Mary Norris and Jane Caro: Why does ‘i’ come before ‘e’, except after ‘c’?
Word nerds – this one’s for you. The New Yorker is famed as a haven for the hardcore; a literary institution with a mythically meticulous devotion to grammar and its rules for use.
Copy editor and grammar guru Mary Norris has been at the heart of The New Yorker’s cherished linguistic traditions for more than thirty years. Her latest book Between You & Me reveals her joy in words and language – with insights and incitements on punctuation, emoticons, swear words and comma splices, as well as correspondences with notable contributors to the magazine. She describes editing a story: ‘First we get the rocks out, Alice. Then we get the pebbles out. Then we get the sand out, and the writer’s voice rises. No harm done.’
Hear from this sage of the page – onstage with award-winning advertising copywriter, author and language buff Jane Caro, a woman whose career has been driven by a passion for words and the connections they create between people and ideas.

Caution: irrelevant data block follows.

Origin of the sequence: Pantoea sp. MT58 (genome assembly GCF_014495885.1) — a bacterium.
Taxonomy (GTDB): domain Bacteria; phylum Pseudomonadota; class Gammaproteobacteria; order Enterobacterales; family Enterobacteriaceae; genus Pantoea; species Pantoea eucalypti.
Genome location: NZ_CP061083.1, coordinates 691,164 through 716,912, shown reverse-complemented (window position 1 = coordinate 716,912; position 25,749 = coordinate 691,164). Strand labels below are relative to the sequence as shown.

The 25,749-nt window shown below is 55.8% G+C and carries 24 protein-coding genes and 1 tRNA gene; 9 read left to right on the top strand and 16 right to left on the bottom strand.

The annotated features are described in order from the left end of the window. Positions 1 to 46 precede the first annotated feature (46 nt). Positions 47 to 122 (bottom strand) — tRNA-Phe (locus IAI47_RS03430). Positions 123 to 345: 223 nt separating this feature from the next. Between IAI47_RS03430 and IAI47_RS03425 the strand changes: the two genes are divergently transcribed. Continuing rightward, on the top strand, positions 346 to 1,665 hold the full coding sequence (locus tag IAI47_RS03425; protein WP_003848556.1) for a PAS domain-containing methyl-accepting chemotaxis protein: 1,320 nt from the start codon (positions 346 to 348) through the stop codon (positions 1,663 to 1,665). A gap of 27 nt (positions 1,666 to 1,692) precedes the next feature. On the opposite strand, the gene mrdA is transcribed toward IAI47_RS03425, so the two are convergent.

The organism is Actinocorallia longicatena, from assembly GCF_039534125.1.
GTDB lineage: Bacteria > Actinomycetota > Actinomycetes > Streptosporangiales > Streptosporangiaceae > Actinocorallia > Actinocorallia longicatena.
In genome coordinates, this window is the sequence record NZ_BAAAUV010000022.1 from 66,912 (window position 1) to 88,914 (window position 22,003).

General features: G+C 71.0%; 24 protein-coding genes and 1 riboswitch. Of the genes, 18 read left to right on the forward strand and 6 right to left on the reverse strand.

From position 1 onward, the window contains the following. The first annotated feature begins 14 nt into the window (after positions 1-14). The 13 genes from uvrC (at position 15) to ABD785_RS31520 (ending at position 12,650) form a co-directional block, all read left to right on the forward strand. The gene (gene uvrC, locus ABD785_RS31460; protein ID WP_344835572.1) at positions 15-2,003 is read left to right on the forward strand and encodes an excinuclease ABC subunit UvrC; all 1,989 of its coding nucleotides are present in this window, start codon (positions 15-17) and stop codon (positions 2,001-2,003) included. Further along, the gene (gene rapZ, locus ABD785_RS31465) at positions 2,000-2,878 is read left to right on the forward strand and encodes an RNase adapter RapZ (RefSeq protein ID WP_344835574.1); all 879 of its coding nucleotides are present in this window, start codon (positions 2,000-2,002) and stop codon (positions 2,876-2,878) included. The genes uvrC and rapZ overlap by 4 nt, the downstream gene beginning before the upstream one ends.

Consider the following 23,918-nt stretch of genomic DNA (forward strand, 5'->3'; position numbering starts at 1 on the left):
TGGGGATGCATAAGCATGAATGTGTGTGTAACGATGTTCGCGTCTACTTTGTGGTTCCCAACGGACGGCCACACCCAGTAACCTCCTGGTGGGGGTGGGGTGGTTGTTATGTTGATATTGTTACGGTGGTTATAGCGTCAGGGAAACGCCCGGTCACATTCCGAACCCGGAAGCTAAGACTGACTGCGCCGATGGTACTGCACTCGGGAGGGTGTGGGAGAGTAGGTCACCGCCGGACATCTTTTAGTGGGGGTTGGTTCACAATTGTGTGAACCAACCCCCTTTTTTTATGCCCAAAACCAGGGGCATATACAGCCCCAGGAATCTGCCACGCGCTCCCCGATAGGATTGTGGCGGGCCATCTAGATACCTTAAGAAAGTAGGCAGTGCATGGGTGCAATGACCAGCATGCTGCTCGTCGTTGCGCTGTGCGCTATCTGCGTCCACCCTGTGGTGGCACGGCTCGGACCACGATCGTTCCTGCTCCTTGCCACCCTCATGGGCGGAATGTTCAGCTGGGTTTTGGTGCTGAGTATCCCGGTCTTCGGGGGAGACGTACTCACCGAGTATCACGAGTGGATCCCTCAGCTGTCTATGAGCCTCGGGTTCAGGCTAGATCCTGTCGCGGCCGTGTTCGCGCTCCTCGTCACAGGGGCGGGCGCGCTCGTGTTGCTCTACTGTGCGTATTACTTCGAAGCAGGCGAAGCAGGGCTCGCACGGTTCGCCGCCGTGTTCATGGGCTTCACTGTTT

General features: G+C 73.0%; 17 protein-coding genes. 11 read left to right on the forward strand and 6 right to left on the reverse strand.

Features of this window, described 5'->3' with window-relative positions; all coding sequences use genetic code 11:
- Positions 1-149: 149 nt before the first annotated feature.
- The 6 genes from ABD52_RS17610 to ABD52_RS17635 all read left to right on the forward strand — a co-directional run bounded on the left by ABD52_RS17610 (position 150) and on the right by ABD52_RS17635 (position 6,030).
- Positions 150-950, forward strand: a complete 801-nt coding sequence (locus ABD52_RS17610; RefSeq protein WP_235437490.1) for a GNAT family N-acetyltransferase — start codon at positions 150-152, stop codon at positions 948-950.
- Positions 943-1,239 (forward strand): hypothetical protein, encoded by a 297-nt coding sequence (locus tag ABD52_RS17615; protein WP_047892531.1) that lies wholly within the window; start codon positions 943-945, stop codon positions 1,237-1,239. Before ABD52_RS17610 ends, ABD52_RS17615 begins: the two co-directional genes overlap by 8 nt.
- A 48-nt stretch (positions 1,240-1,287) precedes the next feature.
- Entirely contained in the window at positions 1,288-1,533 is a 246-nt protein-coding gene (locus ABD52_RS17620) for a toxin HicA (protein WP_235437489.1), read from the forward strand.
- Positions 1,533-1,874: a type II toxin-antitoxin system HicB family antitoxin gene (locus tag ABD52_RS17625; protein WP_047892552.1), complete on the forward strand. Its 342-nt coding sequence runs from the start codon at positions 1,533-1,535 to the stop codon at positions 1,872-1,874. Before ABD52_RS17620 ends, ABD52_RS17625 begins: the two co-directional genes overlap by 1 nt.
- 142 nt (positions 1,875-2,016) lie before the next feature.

They discuss history and change at The New Yorker and reflect on Norris’s lifetime of intimacy with words. Find out what’s lurking in Norris’s tranche of behind-the-scenes gossip – and soak up her deep affection for writing as a tool – as we pursue the last word on good grammar.
Mary Norris is the author of Greek to Me and the New York Times bestseller Between You & Me, an account of her years in the New Yorker copy department. Originally from Cleveland, she lives in New York. Her favourite pencil used to be the Dixon Ticonderoga No. 1, but she now makes do with the Palomino Blackwing.
Jane Caro is an author, novelist, speaker, broadcaster, columnist, advertising writer and media and social commentator. She has published seven books, including two novels about Elizabeth Tudor. Her memoir, Plain Speaking Jane, was released in September 2015. She writes regular columns in the Sun Herald Sunday Life magazine, MT magazine and Mamamia Debrief Daily. She appears often in the media, including on the Gruen Transfer, Agony, Q&A, The Drum, Sunrise and Weekend Sunrise.